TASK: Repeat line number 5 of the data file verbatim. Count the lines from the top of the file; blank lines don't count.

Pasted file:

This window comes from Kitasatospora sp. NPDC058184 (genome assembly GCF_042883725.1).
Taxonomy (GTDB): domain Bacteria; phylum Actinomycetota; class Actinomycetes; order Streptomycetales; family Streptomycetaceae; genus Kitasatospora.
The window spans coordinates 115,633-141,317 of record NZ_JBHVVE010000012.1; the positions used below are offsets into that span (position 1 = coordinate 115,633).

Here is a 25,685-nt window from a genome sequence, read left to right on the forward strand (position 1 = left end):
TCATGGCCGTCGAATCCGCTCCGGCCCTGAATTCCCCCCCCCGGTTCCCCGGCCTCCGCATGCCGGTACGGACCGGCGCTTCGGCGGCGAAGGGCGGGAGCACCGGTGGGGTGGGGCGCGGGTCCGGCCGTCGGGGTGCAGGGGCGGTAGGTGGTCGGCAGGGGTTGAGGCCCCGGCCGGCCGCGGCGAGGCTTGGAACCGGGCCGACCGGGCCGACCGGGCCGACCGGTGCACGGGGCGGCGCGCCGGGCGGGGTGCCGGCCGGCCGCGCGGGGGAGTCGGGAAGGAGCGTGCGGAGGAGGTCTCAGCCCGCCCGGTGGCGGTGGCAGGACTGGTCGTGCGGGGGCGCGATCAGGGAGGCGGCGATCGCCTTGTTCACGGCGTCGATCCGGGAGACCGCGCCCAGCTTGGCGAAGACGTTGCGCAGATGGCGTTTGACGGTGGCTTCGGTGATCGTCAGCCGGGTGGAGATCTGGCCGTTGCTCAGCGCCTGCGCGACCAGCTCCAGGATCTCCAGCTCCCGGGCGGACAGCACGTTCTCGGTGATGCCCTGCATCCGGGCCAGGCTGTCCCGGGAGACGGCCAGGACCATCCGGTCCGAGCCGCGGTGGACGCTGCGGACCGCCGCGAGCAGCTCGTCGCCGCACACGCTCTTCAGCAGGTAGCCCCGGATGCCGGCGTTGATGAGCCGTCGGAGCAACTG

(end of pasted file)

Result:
TCATGGCCGTCGAATCCGCTCCGGCCCTGAATTCCCCCCCCCGGTTCCCCGGCCTCCGCATGCCGGTACGGACCGGCGCTTCGGCGGCGAAGGGCGGGAGCACCGGTGGGGTGGGGCGCGGGTCCGGCCGTCGGGGTGCAGGGGCGGTAGGTGGTCGGCAGGGGTTGAGGCCCCGGCCGGCCGCGGCGAGGCTTGGAACCGGGCCGACCGGGCCGACCGGGCCGACCGGTGCACGGGGCGGCGCGCCGGGCGGGGTGCCGGCCGGCCGCGCGGGGGAGTCGGGAAGGAGCGTGCGGAGGAGGTCTCAGCCCGCCCGGTGGCGGTGGCAGGACTGGTCGTGCGGGGGCGCGATCAGGGAGGCGGCGATCGCCTTGTTCACGGCGTCGATCCGGGAGACCGCGCCCAGCTTGGCGAAGACGTTGCGCAGATGGCGTTTGACGGTGGCTTCGGTGATCGTCAGCCGGGTGGAGATCTGGCCGTTGCTCAGCGCCTGCGCGACCAGCTCCAGGATCTCCAGCTCCCGGGCGGACAGCACGTTCTCGGTGATGCCCTGCATCCGGGCCAGGCTGTCCCGGGAGACGGCCAGGACCATCCGGTCCGAGCCGCGGTGGACGCTGCGGACCGCCGCGAGCAGCTCGTCGCCGCACACGCTCTTCAGCAGGTAGCCCCGGATGCCGGCGTTGATGAGCCGTCGGAGCAACTG